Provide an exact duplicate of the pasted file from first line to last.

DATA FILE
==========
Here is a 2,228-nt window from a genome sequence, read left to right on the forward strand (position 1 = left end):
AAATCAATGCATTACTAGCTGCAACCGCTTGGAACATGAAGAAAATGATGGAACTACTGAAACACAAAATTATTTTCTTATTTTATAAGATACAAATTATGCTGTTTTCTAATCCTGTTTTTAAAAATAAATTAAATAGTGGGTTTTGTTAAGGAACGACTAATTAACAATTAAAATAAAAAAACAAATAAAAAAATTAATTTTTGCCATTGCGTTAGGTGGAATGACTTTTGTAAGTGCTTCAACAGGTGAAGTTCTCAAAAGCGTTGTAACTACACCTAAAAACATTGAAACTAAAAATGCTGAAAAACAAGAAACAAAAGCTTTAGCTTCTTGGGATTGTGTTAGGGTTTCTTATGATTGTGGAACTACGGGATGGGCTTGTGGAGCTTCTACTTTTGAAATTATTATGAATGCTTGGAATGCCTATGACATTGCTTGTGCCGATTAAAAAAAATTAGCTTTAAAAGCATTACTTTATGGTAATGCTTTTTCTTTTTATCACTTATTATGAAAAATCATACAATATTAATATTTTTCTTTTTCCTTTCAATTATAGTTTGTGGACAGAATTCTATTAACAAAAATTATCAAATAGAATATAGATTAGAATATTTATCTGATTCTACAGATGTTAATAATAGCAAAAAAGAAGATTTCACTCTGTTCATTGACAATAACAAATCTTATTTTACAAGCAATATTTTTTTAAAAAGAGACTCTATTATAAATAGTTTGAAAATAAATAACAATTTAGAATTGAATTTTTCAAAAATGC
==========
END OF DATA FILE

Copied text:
Here is a 2,228-nt window from a genome sequence, read left to right on the forward strand (position 1 = left end):
AAATCAATGCATTACTAGCTGCAACCGCTTGGAACATGAAGAAAATGATGGAACTACTGAAACACAAAATTATTTTCTTATTTTATAAGATACAAATTATGCTGTTTTCTAATCCTGTTTTTAAAAATAAATTAAATAGTGGGTTTTGTTAAGGAACGACTAATTAACAATTAAAATAAAAAAACAAATAAAAAAATTAATTTTTGCCATTGCGTTAGGTGGAATGACTTTTGTAAGTGCTTCAACAGGTGAAGTTCTCAAAAGCGTTGTAACTACACCTAAAAACATTGAAACTAAAAATGCTGAAAAACAAGAAACAAAAGCTTTAGCTTCTTGGGATTGTGTTAGGGTTTCTTATGATTGTGGAACTACGGGATGGGCTTGTGGAGCTTCTACTTTTGAAATTATTATGAATGCTTGGAATGCCTATGACATTGCTTGTGCCGATTAAAAAAAATTAGCTTTAAAAGCATTACTTTATGGTAATGCTTTTTCTTTTTATCACTTATTATGAAAAATCATACAATATTAATATTTTTCTTTTTCCTTTCAATTATAGTTTGTGGACAGAATTCTATTAACAAAAATTATCAAATAGAATATAGATTAGAATATTTATCTGATTCTACAGATGTTAATAATAGCAAAAAAGAAGATTTCACTCTGTTCATTGACAATAACAAATCTTATTTTACAAGCAATATTTTTTTAAAAAGAGACTCTATTATAAATAGTTTGAAAATAAATAACAATTTAGAATTGAATTTTTCAAAAATGC